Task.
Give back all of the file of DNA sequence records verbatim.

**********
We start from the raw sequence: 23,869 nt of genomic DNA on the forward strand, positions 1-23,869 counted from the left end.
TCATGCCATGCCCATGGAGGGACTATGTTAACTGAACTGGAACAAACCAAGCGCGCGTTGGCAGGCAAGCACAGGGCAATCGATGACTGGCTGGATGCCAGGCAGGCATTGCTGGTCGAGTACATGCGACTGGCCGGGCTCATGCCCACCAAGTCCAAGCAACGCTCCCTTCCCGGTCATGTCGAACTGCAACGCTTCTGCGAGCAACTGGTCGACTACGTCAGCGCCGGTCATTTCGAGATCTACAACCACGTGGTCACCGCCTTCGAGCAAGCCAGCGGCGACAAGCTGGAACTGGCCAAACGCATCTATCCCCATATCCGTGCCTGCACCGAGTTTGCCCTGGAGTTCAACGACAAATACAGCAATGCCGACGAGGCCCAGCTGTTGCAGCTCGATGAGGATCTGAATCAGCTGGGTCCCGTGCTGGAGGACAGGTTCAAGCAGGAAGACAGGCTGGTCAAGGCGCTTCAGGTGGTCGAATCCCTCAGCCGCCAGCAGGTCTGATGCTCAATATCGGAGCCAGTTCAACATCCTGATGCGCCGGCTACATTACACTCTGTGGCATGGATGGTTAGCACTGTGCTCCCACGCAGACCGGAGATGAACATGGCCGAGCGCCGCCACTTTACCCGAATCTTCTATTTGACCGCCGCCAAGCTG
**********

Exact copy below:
We start from the raw sequence: 23,869 nt of genomic DNA on the forward strand, positions 1-23,869 counted from the left end.
TCATGCCATGCCCATGGAGGGACTATGTTAACTGAACTGGAACAAACCAAGCGCGCGTTGGCAGGCAAGCACAGGGCAATCGATGACTGGCTGGATGCCAGGCAGGCATTGCTGGTCGAGTACATGCGACTGGCCGGGCTCATGCCCACCAAGTCCAAGCAACGCTCCCTTCCCGGTCATGTCGAACTGCAACGCTTCTGCGAGCAACTGGTCGACTACGTCAGCGCCGGTCATTTCGAGATCTACAACCACGTGGTCACCGCCTTCGAGCAAGCCAGCGGCGACAAGCTGGAACTGGCCAAACGCATCTATCCCCATATCCGTGCCTGCACCGAGTTTGCCCTGGAGTTCAACGACAAATACAGCAATGCCGACGAGGCCCAGCTGTTGCAGCTCGATGAGGATCTGAATCAGCTGGGTCCCGTGCTGGAGGACAGGTTCAAGCAGGAAGACAGGCTGGTCAAGGCGCTTCAGGTGGTCGAATCCCTCAGCCGCCAGCAGGTCTGATGCTCAATATCGGAGCCAGTTCAACATCCTGATGCGCCGGCTACATTACACTCTGTGGCATGGATGGTTAGCACTGTGCTCCCACGCAGACCGGAGATGAACATGGCCGAGCGCCGCCACTTTACCCGAATCTTCTATTTGACCGCCGCCAAGCTG